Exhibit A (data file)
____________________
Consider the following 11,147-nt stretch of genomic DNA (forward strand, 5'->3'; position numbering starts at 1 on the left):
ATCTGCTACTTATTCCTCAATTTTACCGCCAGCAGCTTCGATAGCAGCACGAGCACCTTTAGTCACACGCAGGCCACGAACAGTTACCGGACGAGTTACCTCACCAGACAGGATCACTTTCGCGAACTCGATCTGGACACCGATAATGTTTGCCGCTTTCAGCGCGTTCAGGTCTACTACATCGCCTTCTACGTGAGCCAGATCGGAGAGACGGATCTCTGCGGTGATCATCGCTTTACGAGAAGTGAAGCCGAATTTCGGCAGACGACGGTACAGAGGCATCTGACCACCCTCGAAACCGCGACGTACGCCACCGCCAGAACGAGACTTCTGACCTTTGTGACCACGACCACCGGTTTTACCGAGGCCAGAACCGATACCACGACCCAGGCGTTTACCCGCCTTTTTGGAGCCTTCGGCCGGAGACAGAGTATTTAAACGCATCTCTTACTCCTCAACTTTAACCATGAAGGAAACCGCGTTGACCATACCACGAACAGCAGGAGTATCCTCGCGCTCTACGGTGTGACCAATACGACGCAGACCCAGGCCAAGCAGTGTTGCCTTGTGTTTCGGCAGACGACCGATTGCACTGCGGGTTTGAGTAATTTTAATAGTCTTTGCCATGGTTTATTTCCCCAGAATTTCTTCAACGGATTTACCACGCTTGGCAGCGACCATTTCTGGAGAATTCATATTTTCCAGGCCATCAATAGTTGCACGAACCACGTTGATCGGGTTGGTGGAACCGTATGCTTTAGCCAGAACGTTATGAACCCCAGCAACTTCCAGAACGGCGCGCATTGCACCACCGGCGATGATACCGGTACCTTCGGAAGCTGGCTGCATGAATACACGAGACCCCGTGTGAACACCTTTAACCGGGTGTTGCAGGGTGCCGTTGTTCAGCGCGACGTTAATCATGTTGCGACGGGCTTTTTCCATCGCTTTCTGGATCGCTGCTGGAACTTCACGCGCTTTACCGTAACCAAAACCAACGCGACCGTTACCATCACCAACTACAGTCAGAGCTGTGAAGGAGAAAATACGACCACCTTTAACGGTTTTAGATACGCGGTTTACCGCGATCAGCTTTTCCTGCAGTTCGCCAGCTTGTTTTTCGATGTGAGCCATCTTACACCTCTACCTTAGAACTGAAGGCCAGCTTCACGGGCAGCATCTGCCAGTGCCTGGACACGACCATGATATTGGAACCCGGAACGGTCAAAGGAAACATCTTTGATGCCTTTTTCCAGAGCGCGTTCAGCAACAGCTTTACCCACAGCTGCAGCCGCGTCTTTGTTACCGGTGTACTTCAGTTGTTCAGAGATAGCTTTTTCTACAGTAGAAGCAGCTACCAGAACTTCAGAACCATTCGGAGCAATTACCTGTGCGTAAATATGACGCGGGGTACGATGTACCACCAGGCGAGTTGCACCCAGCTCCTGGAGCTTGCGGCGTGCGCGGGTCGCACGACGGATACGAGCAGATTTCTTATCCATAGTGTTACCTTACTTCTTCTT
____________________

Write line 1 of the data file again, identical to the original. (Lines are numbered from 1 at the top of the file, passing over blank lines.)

Consider the following 11,147-nt stretch of genomic DNA (forward strand, 5'->3'; position numbering starts at 1 on the left):